Location: Kent, WA (from Ontario Canada though!)
Posts: 32
Quote:
Originally Posted by Chef Munky View Post
Uncle Buck?

Where would one find RR ties? Are they expensive?

Thanks

Munky.
Hi Munky - I haven't had a chance to read the thread yet, but the landlord here dropped off some ties the other day but a good friend of ours said don't use them as they have creosote on them and it is very poisonous!

Tara
__________________
Please check out my "other" job as the Seattle Job writer for the Examiner.com :)
ashwinsmommy is offline   Reply With Quote
Old 03-10-2009, 10:49 PM   #16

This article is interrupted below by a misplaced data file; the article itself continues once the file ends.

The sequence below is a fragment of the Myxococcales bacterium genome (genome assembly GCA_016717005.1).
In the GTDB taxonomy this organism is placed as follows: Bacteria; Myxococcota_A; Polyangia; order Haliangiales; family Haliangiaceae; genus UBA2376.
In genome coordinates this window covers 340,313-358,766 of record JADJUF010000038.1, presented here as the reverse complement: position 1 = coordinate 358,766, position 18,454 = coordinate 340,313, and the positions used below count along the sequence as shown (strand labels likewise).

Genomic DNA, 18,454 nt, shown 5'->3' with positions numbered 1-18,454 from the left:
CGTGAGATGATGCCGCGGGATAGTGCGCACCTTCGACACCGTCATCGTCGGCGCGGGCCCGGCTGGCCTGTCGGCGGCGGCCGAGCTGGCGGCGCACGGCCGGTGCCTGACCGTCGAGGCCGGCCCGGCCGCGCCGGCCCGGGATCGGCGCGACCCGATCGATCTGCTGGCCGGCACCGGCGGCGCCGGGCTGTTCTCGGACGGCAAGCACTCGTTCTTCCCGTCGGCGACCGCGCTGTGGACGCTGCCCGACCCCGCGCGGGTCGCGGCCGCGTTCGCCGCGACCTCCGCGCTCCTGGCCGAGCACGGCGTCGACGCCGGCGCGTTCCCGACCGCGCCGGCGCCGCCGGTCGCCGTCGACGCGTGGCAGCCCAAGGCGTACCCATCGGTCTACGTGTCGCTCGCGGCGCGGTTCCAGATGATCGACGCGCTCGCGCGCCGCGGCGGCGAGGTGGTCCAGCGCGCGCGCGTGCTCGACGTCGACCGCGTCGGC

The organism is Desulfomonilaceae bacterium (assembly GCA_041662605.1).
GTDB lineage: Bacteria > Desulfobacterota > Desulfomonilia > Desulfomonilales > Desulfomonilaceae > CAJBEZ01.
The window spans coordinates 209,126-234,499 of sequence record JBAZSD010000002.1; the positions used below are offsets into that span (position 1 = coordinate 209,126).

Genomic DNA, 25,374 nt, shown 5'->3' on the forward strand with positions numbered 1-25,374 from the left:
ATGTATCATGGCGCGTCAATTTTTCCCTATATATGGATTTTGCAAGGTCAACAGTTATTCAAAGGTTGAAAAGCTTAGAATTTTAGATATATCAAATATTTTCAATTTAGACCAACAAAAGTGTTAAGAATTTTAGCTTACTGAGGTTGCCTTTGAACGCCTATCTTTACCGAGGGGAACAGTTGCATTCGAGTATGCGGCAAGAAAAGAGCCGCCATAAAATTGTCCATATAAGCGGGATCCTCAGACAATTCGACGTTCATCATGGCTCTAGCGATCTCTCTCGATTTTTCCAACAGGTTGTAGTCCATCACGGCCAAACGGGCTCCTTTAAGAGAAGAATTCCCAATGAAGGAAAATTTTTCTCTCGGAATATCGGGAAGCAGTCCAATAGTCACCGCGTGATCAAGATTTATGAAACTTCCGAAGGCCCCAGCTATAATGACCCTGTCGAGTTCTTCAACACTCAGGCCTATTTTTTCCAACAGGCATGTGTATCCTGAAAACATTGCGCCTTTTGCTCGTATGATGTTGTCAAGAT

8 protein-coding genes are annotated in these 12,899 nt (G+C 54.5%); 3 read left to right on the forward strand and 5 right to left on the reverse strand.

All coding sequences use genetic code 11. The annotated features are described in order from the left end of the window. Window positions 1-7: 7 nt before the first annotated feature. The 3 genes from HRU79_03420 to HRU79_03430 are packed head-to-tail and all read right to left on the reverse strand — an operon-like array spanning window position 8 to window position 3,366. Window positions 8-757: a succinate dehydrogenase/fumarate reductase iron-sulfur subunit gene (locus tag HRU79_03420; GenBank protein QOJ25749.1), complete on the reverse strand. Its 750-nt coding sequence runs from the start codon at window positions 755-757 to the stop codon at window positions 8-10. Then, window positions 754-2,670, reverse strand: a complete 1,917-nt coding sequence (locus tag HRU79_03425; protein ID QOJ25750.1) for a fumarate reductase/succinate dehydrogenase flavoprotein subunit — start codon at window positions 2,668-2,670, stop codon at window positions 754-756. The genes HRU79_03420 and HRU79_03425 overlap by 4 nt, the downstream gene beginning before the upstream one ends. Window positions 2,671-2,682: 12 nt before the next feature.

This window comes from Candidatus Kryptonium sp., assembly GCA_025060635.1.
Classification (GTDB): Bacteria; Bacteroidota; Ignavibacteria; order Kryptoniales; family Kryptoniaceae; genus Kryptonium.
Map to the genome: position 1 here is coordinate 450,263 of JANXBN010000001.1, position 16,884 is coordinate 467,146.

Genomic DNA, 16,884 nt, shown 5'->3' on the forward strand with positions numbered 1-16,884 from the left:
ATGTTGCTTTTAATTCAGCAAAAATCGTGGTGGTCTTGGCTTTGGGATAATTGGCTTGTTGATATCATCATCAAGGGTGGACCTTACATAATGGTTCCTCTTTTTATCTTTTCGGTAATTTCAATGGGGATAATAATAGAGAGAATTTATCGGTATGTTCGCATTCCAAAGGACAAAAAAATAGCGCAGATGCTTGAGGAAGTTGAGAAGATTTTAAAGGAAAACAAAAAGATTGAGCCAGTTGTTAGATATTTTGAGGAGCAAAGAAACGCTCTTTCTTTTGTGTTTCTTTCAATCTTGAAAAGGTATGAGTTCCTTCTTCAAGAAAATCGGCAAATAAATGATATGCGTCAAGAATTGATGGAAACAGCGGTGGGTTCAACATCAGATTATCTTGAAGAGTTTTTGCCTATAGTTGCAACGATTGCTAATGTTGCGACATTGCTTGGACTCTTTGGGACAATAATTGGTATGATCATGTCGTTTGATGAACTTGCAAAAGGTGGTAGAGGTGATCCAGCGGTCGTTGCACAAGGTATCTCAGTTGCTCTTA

Sous Chef
 
CasperImproved's Avatar
 
Join Date: Apr 2006
Location: Michigan
Posts: 681
Quote:
Originally Posted by Katie E View Post
We have trouble here with bunnies eating our goodies and Buck was going to build this for me. Unfortunately he's gone so I guess I won't get my raised bed.

Hi Katie - I have ten acres, but don' t have a garden in the traditional sense. I have way too many deer, rabbits, raccoons, ground hogs, crows, etc., to successfully grow a garden unless I'm home 100% of the time. I know. I've tried all the tricks to keep the wildlife out of the veggies, but they are more persistent then I am.

Once there was a raccoon that took a single bite out of each green tomato I was growing (six separate plants, and about 60 fruit at the time). That convinced me that unless I were to become a farmer, that a garden was near impossible to grow in my area.